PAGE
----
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Here's something to be going on with, from Cathy Moore (who else?).



Nuts and Bolts: Refreshingly concise look at evaluation, from LearningSolutionsMag.com.




In 1959, Donald Kirkpatrick published a taxonomy (not a model, not a theory) of criteria for evaluating instruction that is widely regarded as the standard for evaluating training. Most often referred to as “Levels,” the Kirkpatrick taxonomy classifies types of evaluation as:
  1. Type (Level) 1: Learner satisfaction;
  2. Type (Level) 2: Learner demonstration of understanding;
  3. Type (Level) 3: Learner demonstration of skills or behaviors on the job; and
  4. Type (Level) 4: Impact of those new behaviors or skills on the job.

    Compare it with this one:
    Brinkerhoff’s “Success Case Method” (SCM) helps to identify both positive results and the organizational factors that supported or hindered the training effort. Unlike the activities around Kirkpatrick’s levels, the Brinkerhoff SCM helps to tell us how to “fix” training that may not be as effective as hoped. At the risk of oversimplifying his approach, he suggests we can learn best from the outliers, those who have been most and least successful in applying new learning to work. The method asks evaluators to:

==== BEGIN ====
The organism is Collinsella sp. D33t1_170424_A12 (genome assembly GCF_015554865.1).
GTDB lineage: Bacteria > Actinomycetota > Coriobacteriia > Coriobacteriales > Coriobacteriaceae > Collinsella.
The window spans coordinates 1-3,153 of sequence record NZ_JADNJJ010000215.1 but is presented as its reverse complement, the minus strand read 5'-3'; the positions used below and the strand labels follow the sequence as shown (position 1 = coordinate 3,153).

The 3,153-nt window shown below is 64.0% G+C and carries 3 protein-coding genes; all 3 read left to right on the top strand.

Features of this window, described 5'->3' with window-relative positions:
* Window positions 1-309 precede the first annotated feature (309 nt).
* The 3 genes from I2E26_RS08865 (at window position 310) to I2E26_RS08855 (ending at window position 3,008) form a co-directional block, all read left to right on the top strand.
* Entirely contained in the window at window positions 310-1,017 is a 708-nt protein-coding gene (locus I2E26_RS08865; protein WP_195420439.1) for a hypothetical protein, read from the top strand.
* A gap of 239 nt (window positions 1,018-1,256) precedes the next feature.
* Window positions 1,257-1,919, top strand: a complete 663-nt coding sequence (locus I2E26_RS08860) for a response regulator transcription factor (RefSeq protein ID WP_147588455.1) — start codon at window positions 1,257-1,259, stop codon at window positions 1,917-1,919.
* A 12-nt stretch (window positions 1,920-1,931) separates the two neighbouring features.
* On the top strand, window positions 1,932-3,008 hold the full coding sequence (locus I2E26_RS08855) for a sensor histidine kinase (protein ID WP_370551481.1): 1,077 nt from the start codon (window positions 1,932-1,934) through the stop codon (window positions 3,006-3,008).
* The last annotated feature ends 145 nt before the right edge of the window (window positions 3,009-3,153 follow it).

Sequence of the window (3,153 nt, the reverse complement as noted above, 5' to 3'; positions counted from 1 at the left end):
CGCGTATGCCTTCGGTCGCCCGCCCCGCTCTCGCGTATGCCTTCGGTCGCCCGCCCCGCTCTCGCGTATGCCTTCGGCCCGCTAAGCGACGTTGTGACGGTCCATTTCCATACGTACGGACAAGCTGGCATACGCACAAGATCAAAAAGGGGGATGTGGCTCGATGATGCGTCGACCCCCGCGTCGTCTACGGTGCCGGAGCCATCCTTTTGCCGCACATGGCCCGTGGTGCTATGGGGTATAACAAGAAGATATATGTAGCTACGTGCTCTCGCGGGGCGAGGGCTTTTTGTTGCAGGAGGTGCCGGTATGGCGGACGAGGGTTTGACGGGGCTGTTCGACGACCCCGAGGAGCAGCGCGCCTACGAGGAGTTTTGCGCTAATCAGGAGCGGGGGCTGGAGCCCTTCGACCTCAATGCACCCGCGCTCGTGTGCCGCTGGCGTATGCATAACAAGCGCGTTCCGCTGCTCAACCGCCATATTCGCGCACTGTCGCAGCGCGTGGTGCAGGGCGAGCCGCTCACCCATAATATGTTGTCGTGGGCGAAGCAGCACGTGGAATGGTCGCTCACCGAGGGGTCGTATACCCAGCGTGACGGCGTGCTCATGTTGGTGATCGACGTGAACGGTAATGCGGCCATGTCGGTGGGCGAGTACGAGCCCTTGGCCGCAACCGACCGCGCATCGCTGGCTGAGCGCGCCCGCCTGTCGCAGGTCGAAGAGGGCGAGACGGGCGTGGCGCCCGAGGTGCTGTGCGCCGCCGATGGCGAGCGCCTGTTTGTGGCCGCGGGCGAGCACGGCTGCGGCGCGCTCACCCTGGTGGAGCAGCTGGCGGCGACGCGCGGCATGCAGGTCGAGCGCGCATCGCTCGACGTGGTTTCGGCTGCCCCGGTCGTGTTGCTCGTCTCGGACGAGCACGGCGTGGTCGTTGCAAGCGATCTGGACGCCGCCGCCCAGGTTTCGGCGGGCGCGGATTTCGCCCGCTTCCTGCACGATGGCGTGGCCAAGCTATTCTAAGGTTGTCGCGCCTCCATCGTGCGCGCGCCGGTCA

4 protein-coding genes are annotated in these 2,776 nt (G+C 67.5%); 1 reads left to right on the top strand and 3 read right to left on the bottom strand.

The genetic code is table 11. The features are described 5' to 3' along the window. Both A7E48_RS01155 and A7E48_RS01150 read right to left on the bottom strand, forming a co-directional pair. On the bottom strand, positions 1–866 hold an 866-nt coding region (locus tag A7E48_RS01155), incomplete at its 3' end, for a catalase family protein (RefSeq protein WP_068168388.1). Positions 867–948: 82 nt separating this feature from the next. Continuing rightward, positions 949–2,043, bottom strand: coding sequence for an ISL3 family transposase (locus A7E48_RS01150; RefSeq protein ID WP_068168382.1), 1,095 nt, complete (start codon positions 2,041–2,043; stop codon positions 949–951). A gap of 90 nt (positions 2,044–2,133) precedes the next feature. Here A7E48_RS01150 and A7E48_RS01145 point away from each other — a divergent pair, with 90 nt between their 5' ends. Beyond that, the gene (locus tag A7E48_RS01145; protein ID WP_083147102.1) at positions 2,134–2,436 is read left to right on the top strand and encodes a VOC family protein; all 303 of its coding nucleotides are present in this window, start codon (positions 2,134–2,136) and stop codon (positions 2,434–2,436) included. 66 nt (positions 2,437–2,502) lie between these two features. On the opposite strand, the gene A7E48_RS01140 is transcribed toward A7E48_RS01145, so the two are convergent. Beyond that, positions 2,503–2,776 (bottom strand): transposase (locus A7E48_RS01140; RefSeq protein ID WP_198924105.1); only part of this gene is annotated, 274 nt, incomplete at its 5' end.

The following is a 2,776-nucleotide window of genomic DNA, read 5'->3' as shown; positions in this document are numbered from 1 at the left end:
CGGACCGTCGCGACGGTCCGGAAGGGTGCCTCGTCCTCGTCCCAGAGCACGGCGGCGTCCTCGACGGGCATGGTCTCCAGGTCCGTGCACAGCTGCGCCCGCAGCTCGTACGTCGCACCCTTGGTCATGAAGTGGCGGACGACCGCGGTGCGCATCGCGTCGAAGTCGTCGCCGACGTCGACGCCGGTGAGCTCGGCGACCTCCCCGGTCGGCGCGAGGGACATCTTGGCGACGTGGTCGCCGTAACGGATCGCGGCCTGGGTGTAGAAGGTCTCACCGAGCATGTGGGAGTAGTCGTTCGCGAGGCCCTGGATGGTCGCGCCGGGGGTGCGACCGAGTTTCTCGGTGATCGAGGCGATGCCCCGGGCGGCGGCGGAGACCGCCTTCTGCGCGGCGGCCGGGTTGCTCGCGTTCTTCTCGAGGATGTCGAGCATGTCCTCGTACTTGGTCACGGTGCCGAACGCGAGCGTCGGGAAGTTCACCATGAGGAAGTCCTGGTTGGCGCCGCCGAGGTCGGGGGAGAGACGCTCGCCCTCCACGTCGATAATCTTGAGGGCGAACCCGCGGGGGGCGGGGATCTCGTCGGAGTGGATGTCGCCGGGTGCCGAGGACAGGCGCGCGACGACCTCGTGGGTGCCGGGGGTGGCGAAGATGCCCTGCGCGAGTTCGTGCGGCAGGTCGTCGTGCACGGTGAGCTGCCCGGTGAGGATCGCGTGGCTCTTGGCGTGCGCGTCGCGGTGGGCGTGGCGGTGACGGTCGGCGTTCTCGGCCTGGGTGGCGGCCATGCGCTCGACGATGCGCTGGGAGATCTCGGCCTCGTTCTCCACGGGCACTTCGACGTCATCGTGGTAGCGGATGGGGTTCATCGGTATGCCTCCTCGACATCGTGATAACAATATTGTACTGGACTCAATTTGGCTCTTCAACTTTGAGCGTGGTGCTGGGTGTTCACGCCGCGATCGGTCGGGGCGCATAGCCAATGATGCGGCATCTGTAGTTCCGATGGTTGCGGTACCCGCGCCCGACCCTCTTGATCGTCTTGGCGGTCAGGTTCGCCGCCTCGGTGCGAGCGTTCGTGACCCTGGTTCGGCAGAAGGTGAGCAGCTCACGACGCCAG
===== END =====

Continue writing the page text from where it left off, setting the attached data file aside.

1. Identify individuals or teams that have been most successful in using some new capability or method provided through the training;
    2. Document the nature of the success; and
    3. Compare to instances of nonsuccess.

      Then there's Stufflebeam [who] focuses less on proving past performance and more on improving future efforts. He offers a framework for evaluation that views training as part of a system. Evaluators can employ the Stufflebeam model even with programs in progress, thus serving as a means of formative as well as summative evaluation.